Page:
STEM Carib begins today

There has long been a sense that teenagers live on another planet.

These days, said Don Marinelli, they live in a different universe.

Marinelli, who will deliver the keynote address Tuesday evening for this week’s STEM Carib conference at the University College of the Cayman Islands, is talking about a digital universe. And it is not just one.

“I call [it] the multiverse,” Marinelli said. “It’s parallel to the idea in physics of multiple universes. With modern technology, young people are living in multiple universes.”

Those universes include physical, augmented, alternate, and virtual realities, he said.

Teachers, he added, need to figure out what universe their students are living in and navigate whatever specific terrain is necessary to reach them.

Marinelli’s 6pm speech, which follows a 5:30pm reception, will kick off a three-day series of presentations and events on subjects related to science, technology, engineering and mathematics. This is the eighth time UCCI has hosted the international event, which is aimed at spurring student interest in STEM fields.

While he speaks and teaches largely on technology issues, the long-time Carnegie Mellon University professor – he retired in 2012 – has a background in psychology and drama. He was co-founder of the Entertainment Technology Center at Carnegie Mellon. Currently, he is a visiting professor at Arizona State University’s School of Arts, Media and Engineering.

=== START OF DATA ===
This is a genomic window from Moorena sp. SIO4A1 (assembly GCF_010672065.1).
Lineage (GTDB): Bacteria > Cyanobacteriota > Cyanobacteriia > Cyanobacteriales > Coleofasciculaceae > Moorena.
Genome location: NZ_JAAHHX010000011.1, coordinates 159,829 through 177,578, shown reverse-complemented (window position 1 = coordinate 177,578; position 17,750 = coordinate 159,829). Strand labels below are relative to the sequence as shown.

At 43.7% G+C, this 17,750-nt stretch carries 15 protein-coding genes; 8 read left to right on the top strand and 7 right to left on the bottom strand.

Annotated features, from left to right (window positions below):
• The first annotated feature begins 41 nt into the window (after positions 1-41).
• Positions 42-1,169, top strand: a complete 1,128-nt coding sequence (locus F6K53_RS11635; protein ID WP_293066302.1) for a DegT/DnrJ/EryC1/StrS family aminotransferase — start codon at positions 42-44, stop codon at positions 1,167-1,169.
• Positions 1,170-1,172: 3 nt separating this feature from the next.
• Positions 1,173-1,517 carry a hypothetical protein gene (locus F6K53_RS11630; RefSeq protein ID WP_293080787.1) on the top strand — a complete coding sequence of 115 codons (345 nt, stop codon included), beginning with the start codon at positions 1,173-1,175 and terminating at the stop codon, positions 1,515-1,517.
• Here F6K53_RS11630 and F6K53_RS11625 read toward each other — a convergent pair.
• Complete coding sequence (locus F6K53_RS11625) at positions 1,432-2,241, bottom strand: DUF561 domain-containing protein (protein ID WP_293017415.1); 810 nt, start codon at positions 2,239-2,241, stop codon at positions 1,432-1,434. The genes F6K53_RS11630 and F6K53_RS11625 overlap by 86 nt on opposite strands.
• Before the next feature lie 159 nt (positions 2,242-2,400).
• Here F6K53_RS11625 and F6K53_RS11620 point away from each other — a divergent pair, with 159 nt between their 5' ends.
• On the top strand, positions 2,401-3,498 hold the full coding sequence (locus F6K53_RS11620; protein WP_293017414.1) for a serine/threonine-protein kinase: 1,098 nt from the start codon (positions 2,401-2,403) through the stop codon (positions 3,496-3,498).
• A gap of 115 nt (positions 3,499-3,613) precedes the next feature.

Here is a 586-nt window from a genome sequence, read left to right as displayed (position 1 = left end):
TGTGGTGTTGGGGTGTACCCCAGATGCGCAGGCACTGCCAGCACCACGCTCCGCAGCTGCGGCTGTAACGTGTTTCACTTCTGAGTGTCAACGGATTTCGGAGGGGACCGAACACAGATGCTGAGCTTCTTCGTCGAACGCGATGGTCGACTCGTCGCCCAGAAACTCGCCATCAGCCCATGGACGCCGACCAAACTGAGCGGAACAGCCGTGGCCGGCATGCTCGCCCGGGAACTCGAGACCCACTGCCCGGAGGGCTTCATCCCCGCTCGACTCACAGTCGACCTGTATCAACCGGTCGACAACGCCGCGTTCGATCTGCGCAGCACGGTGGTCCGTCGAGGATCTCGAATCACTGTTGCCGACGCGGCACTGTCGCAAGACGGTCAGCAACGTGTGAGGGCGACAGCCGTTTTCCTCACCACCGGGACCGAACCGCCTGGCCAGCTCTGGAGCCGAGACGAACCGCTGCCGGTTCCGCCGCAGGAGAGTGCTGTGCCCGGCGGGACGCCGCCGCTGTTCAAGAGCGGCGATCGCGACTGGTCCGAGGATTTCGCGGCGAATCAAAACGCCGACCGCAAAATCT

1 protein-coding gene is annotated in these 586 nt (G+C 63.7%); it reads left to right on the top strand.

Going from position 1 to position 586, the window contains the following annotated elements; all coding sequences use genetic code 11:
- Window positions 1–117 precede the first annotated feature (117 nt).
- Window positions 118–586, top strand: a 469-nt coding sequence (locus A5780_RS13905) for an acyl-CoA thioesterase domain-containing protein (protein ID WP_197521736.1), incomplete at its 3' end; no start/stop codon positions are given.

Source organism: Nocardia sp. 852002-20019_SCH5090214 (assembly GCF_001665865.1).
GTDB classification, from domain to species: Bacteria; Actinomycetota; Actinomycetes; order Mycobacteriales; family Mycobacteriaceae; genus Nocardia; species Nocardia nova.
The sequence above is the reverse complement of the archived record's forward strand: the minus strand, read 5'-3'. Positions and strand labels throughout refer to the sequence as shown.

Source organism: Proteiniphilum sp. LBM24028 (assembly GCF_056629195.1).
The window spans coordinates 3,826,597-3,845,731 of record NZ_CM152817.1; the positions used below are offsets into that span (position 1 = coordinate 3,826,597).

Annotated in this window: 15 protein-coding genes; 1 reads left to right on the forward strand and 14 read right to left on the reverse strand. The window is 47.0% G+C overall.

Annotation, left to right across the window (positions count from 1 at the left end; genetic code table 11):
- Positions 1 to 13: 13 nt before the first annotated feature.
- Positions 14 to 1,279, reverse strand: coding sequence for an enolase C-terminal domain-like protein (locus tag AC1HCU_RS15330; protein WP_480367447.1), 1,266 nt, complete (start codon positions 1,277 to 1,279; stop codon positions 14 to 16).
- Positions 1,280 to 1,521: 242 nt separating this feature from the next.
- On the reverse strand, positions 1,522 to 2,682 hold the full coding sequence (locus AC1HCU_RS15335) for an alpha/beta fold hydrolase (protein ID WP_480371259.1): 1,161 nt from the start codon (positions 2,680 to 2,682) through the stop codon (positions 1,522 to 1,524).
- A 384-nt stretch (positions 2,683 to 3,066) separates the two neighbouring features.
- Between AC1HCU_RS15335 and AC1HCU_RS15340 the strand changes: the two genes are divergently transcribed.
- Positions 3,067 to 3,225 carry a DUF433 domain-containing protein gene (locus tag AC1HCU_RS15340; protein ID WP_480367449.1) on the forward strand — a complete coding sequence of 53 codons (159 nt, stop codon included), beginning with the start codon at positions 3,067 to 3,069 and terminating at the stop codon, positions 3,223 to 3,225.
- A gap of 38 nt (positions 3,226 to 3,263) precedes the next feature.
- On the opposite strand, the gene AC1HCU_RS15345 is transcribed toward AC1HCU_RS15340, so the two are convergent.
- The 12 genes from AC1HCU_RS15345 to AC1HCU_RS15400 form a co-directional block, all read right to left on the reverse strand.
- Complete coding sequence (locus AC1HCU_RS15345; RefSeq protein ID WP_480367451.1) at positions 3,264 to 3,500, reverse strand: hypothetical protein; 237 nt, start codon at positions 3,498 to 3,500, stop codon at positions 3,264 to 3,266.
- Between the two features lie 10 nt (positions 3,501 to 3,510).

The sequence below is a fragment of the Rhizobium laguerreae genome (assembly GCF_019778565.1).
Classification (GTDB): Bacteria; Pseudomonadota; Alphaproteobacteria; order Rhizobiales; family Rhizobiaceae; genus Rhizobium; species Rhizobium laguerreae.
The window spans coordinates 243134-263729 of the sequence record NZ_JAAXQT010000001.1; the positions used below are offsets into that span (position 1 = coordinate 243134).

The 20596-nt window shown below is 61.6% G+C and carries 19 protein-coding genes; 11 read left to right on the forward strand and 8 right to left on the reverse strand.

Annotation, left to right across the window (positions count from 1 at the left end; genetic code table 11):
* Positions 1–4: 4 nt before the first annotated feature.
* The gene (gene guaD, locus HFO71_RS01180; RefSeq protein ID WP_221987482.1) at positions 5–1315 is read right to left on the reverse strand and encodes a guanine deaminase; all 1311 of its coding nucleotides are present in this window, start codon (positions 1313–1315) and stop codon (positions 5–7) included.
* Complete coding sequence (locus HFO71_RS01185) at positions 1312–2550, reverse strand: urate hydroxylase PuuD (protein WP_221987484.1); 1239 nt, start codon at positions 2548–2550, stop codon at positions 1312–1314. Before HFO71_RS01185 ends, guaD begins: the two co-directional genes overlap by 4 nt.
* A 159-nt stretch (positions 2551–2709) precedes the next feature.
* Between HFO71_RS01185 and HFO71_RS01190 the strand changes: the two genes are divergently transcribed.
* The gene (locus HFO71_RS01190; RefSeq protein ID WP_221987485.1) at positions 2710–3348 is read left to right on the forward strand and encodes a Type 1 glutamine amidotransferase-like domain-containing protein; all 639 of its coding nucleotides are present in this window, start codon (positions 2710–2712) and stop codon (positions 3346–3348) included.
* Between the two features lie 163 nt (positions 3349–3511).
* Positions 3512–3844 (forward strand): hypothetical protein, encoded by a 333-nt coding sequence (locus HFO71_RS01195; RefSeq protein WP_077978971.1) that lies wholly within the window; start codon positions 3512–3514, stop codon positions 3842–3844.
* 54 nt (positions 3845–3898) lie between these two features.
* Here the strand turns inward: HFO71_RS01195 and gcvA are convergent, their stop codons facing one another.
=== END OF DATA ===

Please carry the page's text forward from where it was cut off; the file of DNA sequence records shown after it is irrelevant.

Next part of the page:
Marinelli said he’s been to Cayman in the past. During his most recent visit, he said, he was spooked by the snakes and iguanas at the Queen Elizabeth II Botanic Park, and quickly fled the grounds.

He’s more likely to get his excitement through a computer and will also lecture on e-sports during the conference. He made it clear he was not a competitor.

“My fingers can’t move that quickly,” he said. “I produce events. I report on events. I do a lot of casual games.”

Other lecture titles during the conference include ‘Women in STEM,’ ‘What’s Really in Your Food?’, ‘Rube Goldberg Machines’ and ‘First Robotics’.

There are also experiential workshops, including ones on forensic science, robotics and science fair presentations.

Events on Wednesday begin at 8:30am. On Thursday and Friday, the schedule starts at 9am.

The Tuesday reception and keynote speech are free to the public as is the family fun afternoon at 1pm Friday. Single-day tickets for the rest of the conference range from $25 to $50. Public school teachers, STEM student ambassadors and seniors over 60 will be admitted free.

Cost: Tuesday: Free; Daily tickets on Wednesday and Thursday, $35-$50 (includes lunch); Daily tickets Friday, 9am-12:15pm, $25-$35; Friday, 1-4:30pm, free. At UCCI’s Sir Vassel Johnson Hall.

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